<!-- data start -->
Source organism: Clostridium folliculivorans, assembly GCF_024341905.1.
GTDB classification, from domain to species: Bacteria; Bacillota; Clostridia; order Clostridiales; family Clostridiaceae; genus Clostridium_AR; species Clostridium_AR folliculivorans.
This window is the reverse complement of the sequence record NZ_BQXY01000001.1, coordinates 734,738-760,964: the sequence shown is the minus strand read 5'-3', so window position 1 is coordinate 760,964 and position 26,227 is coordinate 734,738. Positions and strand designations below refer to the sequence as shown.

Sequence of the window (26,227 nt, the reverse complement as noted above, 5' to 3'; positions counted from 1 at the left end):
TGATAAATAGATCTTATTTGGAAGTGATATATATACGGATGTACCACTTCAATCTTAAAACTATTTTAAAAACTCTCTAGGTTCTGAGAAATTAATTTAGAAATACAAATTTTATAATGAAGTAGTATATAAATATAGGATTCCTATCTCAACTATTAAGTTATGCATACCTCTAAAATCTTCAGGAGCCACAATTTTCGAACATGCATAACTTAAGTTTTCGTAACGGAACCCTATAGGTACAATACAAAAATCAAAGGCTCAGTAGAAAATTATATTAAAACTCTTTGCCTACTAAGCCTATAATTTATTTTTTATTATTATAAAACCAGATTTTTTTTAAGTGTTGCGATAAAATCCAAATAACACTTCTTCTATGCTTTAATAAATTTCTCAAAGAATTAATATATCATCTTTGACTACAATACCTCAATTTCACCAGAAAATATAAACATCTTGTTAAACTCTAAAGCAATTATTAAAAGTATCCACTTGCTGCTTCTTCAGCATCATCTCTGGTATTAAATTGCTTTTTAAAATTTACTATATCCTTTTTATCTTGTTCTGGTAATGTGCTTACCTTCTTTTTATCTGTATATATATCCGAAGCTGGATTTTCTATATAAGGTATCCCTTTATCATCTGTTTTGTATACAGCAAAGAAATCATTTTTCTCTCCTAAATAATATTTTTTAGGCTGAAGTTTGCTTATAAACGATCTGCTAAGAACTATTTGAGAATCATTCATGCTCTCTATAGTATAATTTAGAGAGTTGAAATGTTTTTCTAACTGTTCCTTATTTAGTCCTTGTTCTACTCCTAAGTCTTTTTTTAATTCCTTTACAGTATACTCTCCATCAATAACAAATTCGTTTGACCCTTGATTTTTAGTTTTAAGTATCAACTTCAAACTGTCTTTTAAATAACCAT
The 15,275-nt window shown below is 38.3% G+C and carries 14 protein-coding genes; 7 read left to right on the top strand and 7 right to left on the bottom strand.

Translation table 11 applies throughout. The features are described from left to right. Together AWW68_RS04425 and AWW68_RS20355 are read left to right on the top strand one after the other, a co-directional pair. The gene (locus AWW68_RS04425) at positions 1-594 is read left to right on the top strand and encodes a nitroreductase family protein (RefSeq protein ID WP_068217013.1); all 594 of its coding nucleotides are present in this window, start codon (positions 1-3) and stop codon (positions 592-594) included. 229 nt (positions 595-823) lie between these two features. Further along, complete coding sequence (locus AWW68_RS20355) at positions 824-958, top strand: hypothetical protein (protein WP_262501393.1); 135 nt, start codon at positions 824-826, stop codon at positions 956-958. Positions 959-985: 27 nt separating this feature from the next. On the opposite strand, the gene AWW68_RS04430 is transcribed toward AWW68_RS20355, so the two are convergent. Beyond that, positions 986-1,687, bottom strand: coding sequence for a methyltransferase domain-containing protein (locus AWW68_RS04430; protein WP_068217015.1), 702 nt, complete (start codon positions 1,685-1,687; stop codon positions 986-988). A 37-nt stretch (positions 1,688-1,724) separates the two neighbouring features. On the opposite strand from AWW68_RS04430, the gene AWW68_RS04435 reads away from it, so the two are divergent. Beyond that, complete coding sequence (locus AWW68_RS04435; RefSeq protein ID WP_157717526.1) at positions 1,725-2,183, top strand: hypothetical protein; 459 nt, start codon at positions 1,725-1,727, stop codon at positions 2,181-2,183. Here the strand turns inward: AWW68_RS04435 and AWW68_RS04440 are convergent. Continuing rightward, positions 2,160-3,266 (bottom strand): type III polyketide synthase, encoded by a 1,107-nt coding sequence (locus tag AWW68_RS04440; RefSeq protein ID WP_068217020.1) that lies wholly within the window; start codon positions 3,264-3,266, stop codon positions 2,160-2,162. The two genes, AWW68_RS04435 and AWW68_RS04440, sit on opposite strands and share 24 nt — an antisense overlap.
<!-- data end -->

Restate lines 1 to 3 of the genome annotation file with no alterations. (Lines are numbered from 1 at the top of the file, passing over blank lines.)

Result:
Source organism: Clostridium folliculivorans, assembly GCF_024341905.1.
GTDB classification, from domain to species: Bacteria; Bacillota; Clostridia; order Clostridiales; family Clostridiaceae; genus Clostridium_AR; species Clostridium_AR folliculivorans.
This window is the reverse complement of the sequence record NZ_BQXY01000001.1, coordinates 734,738-760,964: the sequence shown is the minus strand read 5'-3', so window position 1 is coordinate 760,964 and position 26,227 is coordinate 734,738. Positions and strand designations below refer to the sequence as shown.